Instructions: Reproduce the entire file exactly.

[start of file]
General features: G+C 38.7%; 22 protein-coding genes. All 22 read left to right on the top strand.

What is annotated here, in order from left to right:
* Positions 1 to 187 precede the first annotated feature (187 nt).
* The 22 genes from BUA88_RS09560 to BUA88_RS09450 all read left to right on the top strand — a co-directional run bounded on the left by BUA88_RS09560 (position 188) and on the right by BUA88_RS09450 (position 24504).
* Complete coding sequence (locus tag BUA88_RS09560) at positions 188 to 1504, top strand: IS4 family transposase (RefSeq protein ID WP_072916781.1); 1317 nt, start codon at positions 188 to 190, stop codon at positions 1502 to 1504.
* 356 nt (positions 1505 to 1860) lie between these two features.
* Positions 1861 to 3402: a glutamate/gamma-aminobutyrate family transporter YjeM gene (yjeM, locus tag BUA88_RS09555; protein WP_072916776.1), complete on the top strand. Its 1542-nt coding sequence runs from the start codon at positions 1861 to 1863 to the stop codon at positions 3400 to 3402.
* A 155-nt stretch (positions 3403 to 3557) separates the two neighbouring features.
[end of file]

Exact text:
General features: G+C 38.7%; 22 protein-coding genes. All 22 read left to right on the top strand.

What is annotated here, in order from left to right:
* Positions 1 to 187 precede the first annotated feature (187 nt).
* The 22 genes from BUA88_RS09560 to BUA88_RS09450 all read left to right on the top strand — a co-directional run bounded on the left by BUA88_RS09560 (position 188) and on the right by BUA88_RS09450 (position 24504).
* Complete coding sequence (locus tag BUA88_RS09560) at positions 188 to 1504, top strand: IS4 family transposase (RefSeq protein ID WP_072916781.1); 1317 nt, start codon at positions 188 to 190, stop codon at positions 1502 to 1504.
* 356 nt (positions 1505 to 1860) lie between these two features.
* Positions 1861 to 3402: a glutamate/gamma-aminobutyrate family transporter YjeM gene (yjeM, locus tag BUA88_RS09555; protein WP_072916776.1), complete on the top strand. Its 1542-nt coding sequence runs from the start codon at positions 1861 to 1863 to the stop codon at positions 3400 to 3402.
* A 155-nt stretch (positions 3403 to 3557) separates the two neighbouring features.